During the Qing dynasty (1644–1912), literature on homosexuality remained rich, and prostitution was common. In 1860 a Western visitor to Tianjin reported that there were thirty-five brothels and an estimated eight hundred boys engaged in prostitution. Sources of information about male prostitutes largely described actors who were elite prostitutes. There were sodomy laws at this time, and under Manchurian influence intolerance toward homosexuality began to emerge, though the practice continued to flourish.

Traditional Female Homosexuality

There is relatively well-documented information about women’s communities in imperial China, especially in southern Guangdong. In such communities women could resist social demands that they marry, and particular economic opportunities enabled these women to live largely independently of men. This appears to have been the case in the silk industry. Women in these communities held marriage ceremonies and lived like couples. In Chinese-dominated states, including Singapore, such communities have persisted.

As early as the Han dynasty, there is literary evidence of female homosexuality, including a love relationship between two slave women, as well as an empress’s servant who dressed in male attire, suggesting a lesbian relationship. The famous Qing dynasty novel The Dream of the Red Chamber also contains depictions of lesbian affairs.

Contemporary Male and Female Homosexuality in China

Homosexuality in China today continues to be associated with male as well as female transgender practices, but such viewpoints have begun to be questioned. Nowadays the words gay and lesbian are often used in place of the traditional terms, especially among highly educated people, who tend to distance themselves from the transgender implications of indigenous concepts.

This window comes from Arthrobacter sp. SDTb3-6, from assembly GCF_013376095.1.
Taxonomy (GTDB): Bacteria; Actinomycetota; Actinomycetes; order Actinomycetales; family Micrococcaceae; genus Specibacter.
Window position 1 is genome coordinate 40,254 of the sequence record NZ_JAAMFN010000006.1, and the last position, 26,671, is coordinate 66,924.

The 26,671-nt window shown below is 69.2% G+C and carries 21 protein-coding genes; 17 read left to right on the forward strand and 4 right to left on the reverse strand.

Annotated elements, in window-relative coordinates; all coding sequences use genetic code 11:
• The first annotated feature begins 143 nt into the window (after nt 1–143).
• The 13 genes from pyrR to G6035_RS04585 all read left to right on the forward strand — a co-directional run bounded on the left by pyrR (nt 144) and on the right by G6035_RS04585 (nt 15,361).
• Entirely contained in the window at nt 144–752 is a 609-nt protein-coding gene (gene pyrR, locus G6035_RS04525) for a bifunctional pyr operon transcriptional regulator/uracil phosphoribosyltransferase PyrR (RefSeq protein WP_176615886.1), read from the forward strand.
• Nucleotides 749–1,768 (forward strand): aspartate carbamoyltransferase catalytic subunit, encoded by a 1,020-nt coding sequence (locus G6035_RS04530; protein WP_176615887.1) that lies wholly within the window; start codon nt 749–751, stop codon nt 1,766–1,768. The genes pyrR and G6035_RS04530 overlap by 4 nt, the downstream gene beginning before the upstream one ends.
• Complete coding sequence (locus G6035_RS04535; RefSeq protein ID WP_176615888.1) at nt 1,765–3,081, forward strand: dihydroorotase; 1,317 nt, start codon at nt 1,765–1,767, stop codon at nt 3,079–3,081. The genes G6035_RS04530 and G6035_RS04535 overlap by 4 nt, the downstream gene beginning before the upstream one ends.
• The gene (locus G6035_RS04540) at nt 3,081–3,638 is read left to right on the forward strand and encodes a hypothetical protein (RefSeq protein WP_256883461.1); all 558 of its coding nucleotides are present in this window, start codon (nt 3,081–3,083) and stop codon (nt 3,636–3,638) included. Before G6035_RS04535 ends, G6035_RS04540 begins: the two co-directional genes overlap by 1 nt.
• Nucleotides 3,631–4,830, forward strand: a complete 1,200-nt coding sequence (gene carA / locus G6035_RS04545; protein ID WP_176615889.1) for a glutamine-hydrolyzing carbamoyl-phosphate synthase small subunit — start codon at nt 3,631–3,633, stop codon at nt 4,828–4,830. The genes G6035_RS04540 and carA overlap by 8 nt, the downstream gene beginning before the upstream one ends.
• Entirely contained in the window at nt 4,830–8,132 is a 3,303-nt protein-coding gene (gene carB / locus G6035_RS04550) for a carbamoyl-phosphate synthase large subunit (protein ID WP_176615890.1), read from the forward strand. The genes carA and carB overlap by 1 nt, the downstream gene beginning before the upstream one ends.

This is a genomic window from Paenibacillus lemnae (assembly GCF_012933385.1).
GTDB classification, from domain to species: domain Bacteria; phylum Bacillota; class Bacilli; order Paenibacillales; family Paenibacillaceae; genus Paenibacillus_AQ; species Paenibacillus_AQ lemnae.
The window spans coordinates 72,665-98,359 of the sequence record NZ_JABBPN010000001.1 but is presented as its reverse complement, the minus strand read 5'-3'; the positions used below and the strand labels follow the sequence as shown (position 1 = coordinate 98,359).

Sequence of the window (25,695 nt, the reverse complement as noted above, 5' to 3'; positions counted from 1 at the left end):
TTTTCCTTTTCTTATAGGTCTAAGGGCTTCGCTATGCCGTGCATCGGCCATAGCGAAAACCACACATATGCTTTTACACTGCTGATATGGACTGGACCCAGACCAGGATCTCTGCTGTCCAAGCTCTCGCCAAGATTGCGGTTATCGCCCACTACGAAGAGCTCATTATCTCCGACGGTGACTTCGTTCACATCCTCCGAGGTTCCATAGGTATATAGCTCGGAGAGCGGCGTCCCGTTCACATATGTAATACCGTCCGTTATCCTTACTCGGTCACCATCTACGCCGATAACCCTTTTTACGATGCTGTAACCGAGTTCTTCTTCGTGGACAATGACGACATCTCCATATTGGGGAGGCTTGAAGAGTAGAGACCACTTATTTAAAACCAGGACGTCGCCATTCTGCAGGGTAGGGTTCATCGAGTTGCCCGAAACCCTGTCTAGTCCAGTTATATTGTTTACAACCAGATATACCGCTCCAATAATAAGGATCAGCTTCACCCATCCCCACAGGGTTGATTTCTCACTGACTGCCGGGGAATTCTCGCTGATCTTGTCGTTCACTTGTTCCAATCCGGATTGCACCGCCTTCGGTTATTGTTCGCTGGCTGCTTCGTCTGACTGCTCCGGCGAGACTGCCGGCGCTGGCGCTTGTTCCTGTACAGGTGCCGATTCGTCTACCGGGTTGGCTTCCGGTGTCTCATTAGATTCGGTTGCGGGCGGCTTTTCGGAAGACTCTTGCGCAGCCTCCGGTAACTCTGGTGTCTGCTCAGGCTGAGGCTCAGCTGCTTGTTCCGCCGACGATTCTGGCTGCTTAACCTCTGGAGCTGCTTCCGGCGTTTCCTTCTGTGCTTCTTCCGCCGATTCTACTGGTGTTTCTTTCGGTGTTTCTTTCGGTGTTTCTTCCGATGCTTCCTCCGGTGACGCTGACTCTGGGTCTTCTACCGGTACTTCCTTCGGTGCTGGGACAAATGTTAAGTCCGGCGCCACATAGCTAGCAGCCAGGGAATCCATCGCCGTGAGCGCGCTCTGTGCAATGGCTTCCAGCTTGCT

In China as well as Hong Kong and Taiwan, a movement has developed to accommodate this conflict between traditional and contemporary ideas of homosexuality. The common denominator used for gay men, lesbian women, transgender and transsexual people, and even sympathetic and supportive heterosexuals is tongzhi, which is the Chinese Communist term for comrade. The introduction of the term tongzhi is a product of the wish to avoid the explicit sexual overtones of other terms for gay men and lesbian women and at the same time to create a network that overcomes the limitations of identity-oriented categories like gay and lesbian.

Further Reading

Blackwood, E., & Wieringa, S. E. (Eds.). (1999). Female desires: Same-sex relations and transgender practices across cultures. New York: Columbia University Press.

Chou Wah-Shan. (2000). Tongzhi: Politics of same-sex eroticism in Chinese societies. New York: Haworth Press.

Hinsch, B. (1990). Passions of the cut sleeve: The male homosexual in traditional China. Berkeley and Los Angeles: University of California Press.

Murray, St. O. (2000). Homosexualities. Chicago: University of Chicago Press.

Source: Lunsing, Wim. (2009). Homosexuality. In Linsun Cheng, et al. (Eds.), Berkshire Encyclopedia of China, pp. 1044–1045. Great Barrington, MA: Berkshire Publishing.

Homosexuality (Tongxìngliàn ???)|Tongxìngliàn ??? (Homosexuality)